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Illum Sphere: Long live the plan

Illum Sphere is Ryan Hunn, a Manchester resident in his early 20s with a somewhat original take on bass music. Stating his intentions with the Incoming EP in 2009, he has since released two fantastic mini albums on Manchester's Fat City imprint, Long Live The Plan and The Plan is Dead. He has also put material out on Martyn's 3024 label, as well as remixing his track 'Brilliant Orange'. Just back from the Red Bull Music Academy and another successful Hoya:Hoya event - hosted by himself and Jonny Dub - Ryan spoke to us about his art and an upcoming full-length album... You've actually been in our mag before. We did an issue featuring Shaun Bloodworth's photography and you are in one of the photos. How did you get hooked up with Shaun? Shaun hit us up around August last year, asking to come and photograph us all at Hoya. It was when Lorn and Kutmah were playing. He wanted some shots of those guys too, for his exhibition, so it worked out well. I'm a big fan of Shaun's work and it's been great getting to know him. Do you consider Long Live The Plan & The Plan Is Dead two parts of the same release? When are you going to do a 'proper' full-length album? That was the initial idea, but I got sidetracked with some other music and some personal stuff, so they came out much further apart than we initially had in mind. I'm working on a full length at the moment and I will fucking finish it. What about your production set up - do you use much hardware? I use a mixture of hardware and software. I'm shopping around for some more hardware at the moment. What is your writing process like? It really does vary. Sometimes drums first, sometimes melodies first. I often come up with little ideas in my head, walking places, so have just started humming stuff and recording it before I forget, then going back to it. Does sampling play a large part in your tracks or do you record most elements yourself? For example, I can't work out if 'One For Dimlite' is built with home recordings or a weird bossa nova sample... I don't sample too much. Only two tracks I've released have been built around samples. 'One For Dimlite' is one that everyone thinks is a sample, but it's all me: vocals, keys, guitar, bass, percussion. No samples at all. Tell us a bit about how Hoya:Hoya got started. Me and Jonny Dub just wanted to throw a party in a club, because we rarely played in clubs. I think when Hoya started I'd played in a club four times - the rest was just bars. We wanted to book people we wanted to see and that was about it. It was a pretty selfish thing really. We took over the Saturday slot which was left by the Electric Chair (a legendary Manchester night) at the Music Box. We did four there, but nearly stopped after the third because we were losing so much money. Then we moved it to The Roadhouse, started building it again and we're still there now. What do you have planned and what are the criteria for taking on new artists? Are you only releasing local acts at the moment? Events wise, more Hoyas. Label wise, we have HOYA003 out soon with Ikonika, Om Unit and Monky. We're working on 004 and 005 at the moment. The idea is basically that we only release new music from people who have played at Hoya, and it's all exclusive. So if there's stuff we hear from a new artist that we wanna sign, we'll get them to come and play Hoya first. What have been the best Hoya:Hoya events so far in your eyes? The Secret Series ones were pretty amazing. We didn't release the line ups or have names on any posters. We told a few people and just let the word spread. Those five secret ones were, to me, exactly what I wanted Hoya to be - not about any one individual but purely about the night as a whole. We run a party, but we're not promoters and we're not a promotions company. We wanted people to come just based on knowing what kind of thing goes down here. The special guests were a bonus, not the main draw, but everyone really stuck with us on it and they were all amazing. Are you happy with the following you have built up in Manchester? Is it a good city to be based in? Yeah, we're lucky. Manchester has got a rich history of all kinds of music and it's really starting to come good again - loadsa nights, loadsa parties, loadsa producers coming through. To be honest, I don't think people outside of the city quite realise the wealth of talent there is here. If you list it, it's pretty insane. Do you have any remixes or collaborations coming up? I remixed Kuedo's 'Starfox', which is due out soon, and another one I'm not sure if I can talk about. Me and Blue Daisy are gonna do one or two bits and I'm meant to be doing something with Ikonika for the All City collab series too. You played at the Manchester Apollo last month with Battles, Ramadanman, Caribou, Actress...what was it like? Was this your biggest gig yet? Audience wise not really, but it was definitely a milestone. I've seen some of my absolute heroes perform on that stage, so it was a real honour. How have your shows in Europe and further afield gone down? I love playing overseas. The gigs have been fun everywhere I've been, pretty much. Any advice for aspiring producers? I could do with some advice myself to be honest. )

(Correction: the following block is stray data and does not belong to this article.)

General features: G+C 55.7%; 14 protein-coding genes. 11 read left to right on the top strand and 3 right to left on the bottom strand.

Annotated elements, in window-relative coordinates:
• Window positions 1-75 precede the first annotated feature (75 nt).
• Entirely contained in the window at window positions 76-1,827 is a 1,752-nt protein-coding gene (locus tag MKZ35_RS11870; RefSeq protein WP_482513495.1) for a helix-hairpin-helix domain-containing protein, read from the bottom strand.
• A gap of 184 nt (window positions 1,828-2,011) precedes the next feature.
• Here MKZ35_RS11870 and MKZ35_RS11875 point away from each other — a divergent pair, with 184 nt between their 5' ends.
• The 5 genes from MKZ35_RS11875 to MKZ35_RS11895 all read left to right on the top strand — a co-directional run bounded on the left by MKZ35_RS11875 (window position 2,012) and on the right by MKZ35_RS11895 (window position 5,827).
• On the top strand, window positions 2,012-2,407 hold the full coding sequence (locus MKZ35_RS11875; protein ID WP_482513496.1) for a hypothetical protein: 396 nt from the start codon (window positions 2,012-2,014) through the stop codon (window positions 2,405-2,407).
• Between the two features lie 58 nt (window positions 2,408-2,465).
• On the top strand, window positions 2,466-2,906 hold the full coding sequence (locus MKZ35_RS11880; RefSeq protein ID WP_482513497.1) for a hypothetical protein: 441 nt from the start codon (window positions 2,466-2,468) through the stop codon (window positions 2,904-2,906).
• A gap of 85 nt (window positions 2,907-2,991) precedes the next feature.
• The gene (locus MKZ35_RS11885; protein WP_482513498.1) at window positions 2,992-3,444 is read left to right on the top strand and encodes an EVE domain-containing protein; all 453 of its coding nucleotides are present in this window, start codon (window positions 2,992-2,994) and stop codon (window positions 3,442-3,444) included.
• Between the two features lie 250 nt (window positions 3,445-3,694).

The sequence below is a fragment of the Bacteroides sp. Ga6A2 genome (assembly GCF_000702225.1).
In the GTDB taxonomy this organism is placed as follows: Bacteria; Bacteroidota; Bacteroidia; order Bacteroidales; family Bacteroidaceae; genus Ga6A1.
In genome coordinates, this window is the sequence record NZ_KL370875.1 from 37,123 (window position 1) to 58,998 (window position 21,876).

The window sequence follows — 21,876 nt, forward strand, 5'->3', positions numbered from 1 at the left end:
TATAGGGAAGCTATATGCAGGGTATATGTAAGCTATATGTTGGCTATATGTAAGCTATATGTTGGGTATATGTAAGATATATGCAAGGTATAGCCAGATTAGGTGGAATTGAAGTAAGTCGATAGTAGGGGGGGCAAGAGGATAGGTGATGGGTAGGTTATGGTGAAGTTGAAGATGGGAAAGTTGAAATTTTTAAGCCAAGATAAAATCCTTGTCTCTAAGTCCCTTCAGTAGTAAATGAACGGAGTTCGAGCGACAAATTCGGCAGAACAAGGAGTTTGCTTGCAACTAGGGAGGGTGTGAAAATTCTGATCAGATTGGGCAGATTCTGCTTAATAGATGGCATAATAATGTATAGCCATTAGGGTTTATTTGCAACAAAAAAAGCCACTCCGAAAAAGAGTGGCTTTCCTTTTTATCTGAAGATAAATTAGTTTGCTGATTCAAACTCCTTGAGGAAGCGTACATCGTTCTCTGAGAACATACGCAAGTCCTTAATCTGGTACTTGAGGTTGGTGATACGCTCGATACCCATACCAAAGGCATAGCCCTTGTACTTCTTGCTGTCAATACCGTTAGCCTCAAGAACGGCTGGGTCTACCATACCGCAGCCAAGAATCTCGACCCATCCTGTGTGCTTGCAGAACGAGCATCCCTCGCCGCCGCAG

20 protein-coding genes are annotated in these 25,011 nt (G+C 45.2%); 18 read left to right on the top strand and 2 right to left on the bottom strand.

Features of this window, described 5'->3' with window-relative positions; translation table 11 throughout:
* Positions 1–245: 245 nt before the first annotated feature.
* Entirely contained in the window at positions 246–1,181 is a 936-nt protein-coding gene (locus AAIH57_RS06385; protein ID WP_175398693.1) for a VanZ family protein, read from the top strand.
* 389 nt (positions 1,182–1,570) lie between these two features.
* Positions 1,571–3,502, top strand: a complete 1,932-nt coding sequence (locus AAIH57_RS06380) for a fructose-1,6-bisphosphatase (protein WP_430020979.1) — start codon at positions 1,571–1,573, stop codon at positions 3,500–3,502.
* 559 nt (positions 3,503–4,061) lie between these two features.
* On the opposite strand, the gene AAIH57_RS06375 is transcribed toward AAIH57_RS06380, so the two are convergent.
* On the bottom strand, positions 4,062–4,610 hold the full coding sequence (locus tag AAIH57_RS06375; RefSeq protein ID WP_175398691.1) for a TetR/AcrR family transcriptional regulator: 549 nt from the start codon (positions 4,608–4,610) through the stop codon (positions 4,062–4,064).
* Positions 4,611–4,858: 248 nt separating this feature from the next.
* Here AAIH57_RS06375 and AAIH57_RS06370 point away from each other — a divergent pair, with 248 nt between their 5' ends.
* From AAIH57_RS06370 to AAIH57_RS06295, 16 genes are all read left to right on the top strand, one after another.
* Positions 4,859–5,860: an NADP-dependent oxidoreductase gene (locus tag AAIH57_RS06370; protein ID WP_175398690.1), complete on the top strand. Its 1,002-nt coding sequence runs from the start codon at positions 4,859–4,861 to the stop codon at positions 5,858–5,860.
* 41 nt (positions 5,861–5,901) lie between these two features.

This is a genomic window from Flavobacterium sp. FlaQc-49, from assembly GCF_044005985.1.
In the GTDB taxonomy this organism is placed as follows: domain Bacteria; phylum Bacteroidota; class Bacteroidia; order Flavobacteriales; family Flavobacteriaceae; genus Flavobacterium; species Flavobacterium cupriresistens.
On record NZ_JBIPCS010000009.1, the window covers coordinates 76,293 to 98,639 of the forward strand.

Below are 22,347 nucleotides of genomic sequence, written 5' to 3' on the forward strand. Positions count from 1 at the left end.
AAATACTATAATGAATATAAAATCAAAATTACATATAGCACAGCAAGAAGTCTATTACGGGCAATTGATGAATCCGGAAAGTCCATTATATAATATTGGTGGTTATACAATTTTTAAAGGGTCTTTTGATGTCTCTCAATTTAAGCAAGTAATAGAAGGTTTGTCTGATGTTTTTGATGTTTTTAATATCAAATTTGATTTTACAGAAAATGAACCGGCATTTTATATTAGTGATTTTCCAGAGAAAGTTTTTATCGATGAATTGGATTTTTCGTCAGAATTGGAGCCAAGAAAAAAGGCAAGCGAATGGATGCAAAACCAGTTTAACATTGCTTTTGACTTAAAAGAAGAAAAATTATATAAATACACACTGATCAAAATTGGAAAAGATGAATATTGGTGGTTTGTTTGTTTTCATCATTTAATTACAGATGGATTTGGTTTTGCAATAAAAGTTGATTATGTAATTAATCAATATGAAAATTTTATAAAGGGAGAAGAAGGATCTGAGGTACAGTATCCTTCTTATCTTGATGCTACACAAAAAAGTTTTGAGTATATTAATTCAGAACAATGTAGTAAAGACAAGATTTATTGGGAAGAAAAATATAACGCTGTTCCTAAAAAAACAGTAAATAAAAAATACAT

Next article in issue 40

Machinedrum / Wu Lyf / Zomby / The Black Dog.

Room(s). Planet Mu. Reviewer - Tom Belshaw. Are you growing weary of following what everyone else is doing? Have a penchant for condescen…

 Room(s).
Planet Mu.

Reviewer - Tom Belshaw.

Are you growing weary of following what everyone else is doing? Have a penchant
for condescen

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